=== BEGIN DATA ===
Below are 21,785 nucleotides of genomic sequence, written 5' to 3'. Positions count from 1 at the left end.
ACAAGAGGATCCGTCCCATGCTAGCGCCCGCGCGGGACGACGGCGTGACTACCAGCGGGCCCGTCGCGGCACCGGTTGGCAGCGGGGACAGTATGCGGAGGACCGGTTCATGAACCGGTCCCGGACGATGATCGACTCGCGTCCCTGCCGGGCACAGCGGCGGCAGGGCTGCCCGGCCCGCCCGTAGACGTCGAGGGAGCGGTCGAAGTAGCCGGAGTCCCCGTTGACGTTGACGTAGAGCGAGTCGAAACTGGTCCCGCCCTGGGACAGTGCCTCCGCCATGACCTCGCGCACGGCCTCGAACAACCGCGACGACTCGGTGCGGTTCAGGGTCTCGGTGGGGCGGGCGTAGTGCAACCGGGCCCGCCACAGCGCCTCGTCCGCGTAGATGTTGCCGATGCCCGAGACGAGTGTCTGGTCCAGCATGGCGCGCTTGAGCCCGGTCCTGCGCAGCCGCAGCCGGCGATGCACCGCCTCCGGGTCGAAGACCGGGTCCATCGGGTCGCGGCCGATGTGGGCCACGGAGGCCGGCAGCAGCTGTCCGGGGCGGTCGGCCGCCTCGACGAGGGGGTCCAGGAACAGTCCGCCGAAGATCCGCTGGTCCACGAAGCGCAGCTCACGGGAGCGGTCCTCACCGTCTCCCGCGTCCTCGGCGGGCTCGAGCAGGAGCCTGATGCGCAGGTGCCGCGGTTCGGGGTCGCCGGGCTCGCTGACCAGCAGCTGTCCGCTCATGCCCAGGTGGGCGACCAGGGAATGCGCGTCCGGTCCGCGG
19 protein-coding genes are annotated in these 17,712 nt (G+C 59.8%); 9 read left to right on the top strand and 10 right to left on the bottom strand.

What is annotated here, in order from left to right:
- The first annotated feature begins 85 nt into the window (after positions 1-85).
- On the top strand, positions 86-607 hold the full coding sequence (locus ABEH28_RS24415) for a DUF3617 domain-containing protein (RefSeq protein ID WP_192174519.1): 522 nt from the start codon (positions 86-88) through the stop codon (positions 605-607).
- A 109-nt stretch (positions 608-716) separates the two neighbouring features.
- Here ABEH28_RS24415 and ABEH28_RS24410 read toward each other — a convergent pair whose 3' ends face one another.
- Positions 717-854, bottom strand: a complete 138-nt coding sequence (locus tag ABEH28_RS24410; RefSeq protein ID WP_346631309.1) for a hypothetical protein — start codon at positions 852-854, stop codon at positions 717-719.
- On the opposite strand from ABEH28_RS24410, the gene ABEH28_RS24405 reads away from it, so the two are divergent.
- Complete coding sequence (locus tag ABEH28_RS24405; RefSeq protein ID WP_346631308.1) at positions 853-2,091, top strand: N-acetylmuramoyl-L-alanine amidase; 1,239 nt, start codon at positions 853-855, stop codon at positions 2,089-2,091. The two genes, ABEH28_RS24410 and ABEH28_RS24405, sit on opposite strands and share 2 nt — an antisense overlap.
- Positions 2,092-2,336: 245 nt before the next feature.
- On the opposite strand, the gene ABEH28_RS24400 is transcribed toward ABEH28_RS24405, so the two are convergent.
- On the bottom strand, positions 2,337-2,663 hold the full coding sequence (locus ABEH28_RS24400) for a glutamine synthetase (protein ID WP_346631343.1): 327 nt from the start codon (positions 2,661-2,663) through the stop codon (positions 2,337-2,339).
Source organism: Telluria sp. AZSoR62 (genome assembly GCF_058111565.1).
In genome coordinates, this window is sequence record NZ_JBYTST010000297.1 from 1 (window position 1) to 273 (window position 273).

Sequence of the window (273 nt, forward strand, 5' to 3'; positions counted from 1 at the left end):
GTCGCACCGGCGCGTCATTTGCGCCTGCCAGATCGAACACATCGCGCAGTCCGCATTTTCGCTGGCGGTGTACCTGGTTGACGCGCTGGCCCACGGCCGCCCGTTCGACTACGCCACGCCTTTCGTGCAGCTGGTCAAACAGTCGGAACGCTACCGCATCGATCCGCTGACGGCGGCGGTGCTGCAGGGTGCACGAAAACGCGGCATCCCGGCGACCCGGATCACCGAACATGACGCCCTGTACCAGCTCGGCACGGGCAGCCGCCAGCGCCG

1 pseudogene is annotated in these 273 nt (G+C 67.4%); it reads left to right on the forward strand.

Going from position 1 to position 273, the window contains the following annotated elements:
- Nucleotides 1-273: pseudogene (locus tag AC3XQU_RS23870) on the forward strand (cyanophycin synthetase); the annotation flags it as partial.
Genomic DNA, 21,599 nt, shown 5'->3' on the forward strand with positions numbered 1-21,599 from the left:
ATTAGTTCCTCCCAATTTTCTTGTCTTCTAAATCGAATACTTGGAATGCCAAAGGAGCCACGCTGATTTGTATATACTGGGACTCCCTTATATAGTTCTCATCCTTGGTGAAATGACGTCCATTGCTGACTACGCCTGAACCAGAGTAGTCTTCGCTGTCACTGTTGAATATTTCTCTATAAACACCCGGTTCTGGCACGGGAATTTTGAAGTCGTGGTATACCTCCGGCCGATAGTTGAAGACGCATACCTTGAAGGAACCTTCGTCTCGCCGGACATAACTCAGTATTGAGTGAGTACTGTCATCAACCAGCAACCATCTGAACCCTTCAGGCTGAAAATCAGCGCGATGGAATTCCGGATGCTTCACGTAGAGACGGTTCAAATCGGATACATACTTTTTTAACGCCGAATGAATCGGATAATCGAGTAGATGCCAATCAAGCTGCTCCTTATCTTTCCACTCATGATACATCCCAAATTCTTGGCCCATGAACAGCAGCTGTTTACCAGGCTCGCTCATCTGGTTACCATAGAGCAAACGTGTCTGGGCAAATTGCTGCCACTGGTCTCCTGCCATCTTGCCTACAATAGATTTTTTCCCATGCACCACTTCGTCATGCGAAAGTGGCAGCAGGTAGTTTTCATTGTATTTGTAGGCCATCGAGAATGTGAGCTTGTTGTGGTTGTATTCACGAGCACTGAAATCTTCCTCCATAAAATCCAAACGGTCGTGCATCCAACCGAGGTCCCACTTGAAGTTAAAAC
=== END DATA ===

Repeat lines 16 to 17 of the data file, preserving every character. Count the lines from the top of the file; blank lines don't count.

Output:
In genome coordinates, this window is sequence record NZ_JBYTST010000297.1 from 1 (window position 1) to 273 (window position 273).

Sequence of the window (273 nt, forward strand, 5' to 3'; positions counted from 1 at the left end):